What do DJ LAZ (AKA, Miami’s “Pimp with the Limp”), the Food Network, #Eastwooding, TampaBay.com, your smart phone, and a neighbor knocking on your door have in common?
Each one is a key part of how President Obama’s re-election campaign plans to win on November 6. The formula is simple: reach each of us where we are, engage us with a message based in values and shared experiences, and motivate us to take action.
This strategy is apparent in actions big and small. Obama won’t win because of Twitter, but a recent moment shows just how seriously the campaign is taking the need to meet people where they are with a values-based message. Continue reading
In Rasmus Kleis Nielsen’s recently published Ground Wars, the author provides a detailed account of the continued importance of people power in American politics. Using data collected from ethnographic research with two Democratic campaigns for the House of Representatives in 2008, the author tells the story of how the Democratic party runs its field operations, working with individual volunteers and part-timers to get their candidates elected (or not, as is the case with one of the two case studies in the book). The book provides an interesting account of the political Left in America. However, it leaves the reader very curious to understand how the two cases presented fit within the apparatus of the Democratic Party, as well as into the broader spectrum of politics in America today. As we look towards the upcoming election, big questions arise about how the field will be managed and the ground war fought this year for both the Democrats and the Republicans. Thanks to research conducted by a handful of scholars including Nielsen, we know a decent amount about how field operations work on the political Left and how the Democratic ground war has changed in the past ten years. Continue reading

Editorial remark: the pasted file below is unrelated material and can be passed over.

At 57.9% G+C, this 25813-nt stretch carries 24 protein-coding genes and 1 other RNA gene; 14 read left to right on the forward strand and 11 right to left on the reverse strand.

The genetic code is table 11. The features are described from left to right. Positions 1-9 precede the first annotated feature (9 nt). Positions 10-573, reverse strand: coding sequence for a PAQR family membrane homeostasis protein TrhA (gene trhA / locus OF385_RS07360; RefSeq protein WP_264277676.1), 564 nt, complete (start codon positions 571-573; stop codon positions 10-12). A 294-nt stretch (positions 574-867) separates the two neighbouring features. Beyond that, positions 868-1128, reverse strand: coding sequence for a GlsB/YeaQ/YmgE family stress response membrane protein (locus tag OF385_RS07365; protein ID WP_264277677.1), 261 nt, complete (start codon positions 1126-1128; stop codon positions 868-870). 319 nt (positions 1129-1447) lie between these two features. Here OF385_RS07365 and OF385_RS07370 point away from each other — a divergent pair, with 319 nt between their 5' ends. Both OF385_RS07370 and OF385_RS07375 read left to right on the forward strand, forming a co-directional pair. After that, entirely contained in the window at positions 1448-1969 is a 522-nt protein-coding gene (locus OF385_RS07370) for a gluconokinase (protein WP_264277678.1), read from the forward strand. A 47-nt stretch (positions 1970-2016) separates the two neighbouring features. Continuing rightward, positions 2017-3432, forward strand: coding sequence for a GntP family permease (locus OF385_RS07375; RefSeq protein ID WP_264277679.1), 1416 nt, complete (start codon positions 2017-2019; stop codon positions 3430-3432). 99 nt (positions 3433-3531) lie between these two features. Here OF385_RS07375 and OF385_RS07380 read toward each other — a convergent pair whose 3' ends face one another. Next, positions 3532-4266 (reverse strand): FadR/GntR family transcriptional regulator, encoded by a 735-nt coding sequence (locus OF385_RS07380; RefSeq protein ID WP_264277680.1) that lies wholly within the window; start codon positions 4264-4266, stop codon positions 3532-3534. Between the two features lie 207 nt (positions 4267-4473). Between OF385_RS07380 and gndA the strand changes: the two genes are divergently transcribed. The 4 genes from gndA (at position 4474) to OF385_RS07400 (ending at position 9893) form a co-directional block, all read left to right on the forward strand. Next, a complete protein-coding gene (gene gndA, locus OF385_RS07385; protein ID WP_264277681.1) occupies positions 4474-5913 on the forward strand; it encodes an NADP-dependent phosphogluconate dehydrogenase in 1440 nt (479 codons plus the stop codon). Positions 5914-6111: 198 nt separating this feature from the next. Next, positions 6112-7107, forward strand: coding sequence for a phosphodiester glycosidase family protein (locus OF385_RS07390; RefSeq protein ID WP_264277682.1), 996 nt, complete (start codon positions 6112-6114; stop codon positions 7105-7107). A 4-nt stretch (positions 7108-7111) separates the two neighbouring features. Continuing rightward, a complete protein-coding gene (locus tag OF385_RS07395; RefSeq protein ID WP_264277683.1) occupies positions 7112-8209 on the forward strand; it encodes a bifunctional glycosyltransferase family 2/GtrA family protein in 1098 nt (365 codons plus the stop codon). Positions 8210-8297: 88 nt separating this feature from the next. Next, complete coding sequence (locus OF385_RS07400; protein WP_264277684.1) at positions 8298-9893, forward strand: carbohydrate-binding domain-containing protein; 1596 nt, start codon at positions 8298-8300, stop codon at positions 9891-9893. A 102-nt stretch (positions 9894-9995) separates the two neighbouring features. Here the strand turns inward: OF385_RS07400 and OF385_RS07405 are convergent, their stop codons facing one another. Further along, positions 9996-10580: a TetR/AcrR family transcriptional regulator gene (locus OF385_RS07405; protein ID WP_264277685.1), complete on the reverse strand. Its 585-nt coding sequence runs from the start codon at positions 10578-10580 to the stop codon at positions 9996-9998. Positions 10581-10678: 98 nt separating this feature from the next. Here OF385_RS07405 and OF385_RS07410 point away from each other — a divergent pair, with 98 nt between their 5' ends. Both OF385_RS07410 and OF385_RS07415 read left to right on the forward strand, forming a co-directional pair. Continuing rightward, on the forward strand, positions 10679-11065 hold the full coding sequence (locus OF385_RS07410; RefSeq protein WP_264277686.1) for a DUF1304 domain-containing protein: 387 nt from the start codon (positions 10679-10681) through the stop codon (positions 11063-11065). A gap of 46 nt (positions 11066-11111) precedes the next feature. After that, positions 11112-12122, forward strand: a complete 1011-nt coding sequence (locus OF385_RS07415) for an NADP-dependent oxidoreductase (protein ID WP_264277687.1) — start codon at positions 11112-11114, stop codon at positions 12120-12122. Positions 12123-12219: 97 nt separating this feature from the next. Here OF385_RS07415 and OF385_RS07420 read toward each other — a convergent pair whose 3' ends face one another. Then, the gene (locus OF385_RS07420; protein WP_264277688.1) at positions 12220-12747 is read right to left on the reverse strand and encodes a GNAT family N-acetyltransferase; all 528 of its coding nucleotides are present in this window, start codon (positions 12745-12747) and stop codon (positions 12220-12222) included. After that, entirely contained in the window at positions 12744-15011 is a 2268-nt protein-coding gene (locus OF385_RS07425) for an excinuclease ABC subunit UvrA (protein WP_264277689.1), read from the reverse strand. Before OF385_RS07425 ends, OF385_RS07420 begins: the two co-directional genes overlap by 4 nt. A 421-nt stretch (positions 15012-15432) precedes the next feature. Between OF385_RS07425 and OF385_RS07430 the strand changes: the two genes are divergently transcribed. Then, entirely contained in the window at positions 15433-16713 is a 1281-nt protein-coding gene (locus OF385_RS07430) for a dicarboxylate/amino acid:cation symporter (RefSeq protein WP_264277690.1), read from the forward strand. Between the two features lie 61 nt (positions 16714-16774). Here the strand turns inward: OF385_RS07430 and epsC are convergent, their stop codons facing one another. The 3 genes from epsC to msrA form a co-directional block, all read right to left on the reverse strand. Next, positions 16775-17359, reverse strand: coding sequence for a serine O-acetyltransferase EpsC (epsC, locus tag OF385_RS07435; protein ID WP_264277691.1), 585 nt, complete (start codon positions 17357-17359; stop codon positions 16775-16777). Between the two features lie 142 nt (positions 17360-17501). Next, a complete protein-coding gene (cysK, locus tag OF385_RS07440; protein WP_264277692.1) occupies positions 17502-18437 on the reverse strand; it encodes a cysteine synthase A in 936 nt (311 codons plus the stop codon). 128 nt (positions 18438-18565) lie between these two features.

Rasmus Klies Nielsen’s Ground Wars brings refreshing focus to the role interpersonal communication can play in even the most high-tech, high dollar, high-profile 2012 electoral campaign. This is an important reality check for those who think it’s all simply a matter of who can buy the best ads.